Tuesday, December 4, 2007

Peru Trade Agreement Approved

From Bloomberg:

“The agreement will boost trade between the U.S. and Peru, which totaled $8.8 billion last year, by $1.5 billion. It will open the door for more Peruvian exports of asparagus and apparel and more American meat and grain into Peru, according to the U.S. International Trade Commission. It could also lure foreign investors to Peru.

It ‘will create more employment by opening up Peru for industrialists to install plants here to supply the U.S. market,’ Peruvian President Alan Garcia said in Lima today.
Proponents of free trade said the wide vote margin should set the stage for approval of three other trade accords, with Panama, Colombia and South Korea.”

From MarketWatch:

“’This agreement will level the playing field for American exporters and investors and will expand an important market in this hemisphere for U.S. goods and services, which will help strengthen economic growth and job creation in the United States,’ President Bush said in a statement following the vote.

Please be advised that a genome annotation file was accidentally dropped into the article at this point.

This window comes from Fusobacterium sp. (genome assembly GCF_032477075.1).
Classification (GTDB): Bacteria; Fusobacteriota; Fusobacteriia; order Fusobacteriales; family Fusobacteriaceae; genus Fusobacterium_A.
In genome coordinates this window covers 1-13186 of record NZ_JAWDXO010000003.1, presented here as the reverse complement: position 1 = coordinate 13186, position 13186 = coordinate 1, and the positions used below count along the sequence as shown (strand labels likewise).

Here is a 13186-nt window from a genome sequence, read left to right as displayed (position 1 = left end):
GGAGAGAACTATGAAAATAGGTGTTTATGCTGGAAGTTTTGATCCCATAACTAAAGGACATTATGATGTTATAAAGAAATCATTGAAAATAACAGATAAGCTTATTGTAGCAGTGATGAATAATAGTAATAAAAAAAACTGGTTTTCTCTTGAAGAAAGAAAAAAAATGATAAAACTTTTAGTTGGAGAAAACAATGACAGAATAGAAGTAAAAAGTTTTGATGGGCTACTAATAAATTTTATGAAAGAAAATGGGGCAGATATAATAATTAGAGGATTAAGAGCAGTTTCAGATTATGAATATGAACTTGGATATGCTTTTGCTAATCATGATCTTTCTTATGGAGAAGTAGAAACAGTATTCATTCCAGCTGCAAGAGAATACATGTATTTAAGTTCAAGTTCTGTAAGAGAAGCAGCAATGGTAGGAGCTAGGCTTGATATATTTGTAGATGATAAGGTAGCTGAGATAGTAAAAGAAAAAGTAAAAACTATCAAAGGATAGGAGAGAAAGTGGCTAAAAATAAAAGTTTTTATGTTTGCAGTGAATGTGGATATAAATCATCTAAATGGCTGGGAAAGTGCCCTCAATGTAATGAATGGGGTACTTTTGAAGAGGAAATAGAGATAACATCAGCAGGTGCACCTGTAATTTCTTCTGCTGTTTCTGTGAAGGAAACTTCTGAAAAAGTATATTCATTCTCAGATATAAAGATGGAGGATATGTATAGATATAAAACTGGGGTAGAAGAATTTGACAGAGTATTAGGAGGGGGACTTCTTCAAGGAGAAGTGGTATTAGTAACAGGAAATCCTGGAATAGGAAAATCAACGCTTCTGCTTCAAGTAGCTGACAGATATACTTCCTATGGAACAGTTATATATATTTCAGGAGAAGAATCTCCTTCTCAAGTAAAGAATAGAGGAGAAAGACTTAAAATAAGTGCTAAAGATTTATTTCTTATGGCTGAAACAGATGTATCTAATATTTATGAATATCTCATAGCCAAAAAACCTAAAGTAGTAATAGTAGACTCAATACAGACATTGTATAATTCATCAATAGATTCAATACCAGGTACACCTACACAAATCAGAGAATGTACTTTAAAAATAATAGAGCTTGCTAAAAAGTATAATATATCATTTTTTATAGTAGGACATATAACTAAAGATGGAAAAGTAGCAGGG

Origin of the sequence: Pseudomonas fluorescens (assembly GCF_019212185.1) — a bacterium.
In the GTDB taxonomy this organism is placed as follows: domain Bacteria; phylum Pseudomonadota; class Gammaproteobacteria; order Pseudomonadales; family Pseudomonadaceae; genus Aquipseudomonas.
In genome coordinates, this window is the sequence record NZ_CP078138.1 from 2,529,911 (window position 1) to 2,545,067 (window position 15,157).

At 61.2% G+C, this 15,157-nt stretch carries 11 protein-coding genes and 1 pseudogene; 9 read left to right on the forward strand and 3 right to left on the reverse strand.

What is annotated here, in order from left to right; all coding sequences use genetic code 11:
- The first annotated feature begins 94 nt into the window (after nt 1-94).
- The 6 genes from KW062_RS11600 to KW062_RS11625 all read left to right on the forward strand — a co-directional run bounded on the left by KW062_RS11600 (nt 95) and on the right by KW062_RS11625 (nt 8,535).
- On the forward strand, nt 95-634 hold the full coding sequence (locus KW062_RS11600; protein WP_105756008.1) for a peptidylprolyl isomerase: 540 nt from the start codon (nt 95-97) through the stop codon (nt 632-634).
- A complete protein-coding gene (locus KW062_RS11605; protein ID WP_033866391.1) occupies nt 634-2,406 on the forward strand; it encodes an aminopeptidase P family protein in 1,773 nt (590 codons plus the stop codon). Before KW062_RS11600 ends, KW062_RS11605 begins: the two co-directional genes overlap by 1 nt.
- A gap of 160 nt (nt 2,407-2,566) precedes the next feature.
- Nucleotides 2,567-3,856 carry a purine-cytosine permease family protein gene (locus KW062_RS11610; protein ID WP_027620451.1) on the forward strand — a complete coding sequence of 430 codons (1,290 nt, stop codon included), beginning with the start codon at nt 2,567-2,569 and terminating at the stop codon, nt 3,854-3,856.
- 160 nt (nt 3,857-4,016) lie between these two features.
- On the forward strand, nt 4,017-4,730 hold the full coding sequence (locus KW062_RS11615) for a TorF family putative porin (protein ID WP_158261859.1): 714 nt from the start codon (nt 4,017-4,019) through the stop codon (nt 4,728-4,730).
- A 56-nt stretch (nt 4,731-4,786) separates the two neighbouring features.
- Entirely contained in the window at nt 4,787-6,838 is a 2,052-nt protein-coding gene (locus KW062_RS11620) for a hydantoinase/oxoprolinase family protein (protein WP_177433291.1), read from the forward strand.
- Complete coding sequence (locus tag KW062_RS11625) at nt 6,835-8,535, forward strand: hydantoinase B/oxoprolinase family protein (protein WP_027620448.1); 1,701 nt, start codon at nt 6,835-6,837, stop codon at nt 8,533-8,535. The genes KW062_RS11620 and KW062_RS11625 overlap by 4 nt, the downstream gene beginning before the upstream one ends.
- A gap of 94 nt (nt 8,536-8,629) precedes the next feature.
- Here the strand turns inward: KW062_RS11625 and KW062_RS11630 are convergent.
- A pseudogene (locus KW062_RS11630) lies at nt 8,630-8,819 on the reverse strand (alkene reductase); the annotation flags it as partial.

Business lobbyists and trade groups hailed the pact, and held out hope that the framework on labor and environmental standards would pave the way for approval of pending but more controversial pacts with bigger trading partners.”

From Associated Press:

“Opponents also looked to the bigger picture, blaming past trade pacts, particularly with China and Mexico, for rising trade deficits and the loss of American manufacturing jobs. ‘One of the major reasons that the middle class in the United States is shrinking, poverty is increasing and the gap between the rich and the poor is growing wider is in fact due to our disastrous, unfettered, trade policy,’ Sen. Bernie Sanders, I-Vt, said.

The accord has strong backing from business groups such as the U.S. Chamber of Commerce and the National Association of Manufacturers. It is opposed by labor and other groups who say the tougher labor and environmental standards won't be enforced and that Peruvian peasants won't be able to compete with cheaper American farm goods.”

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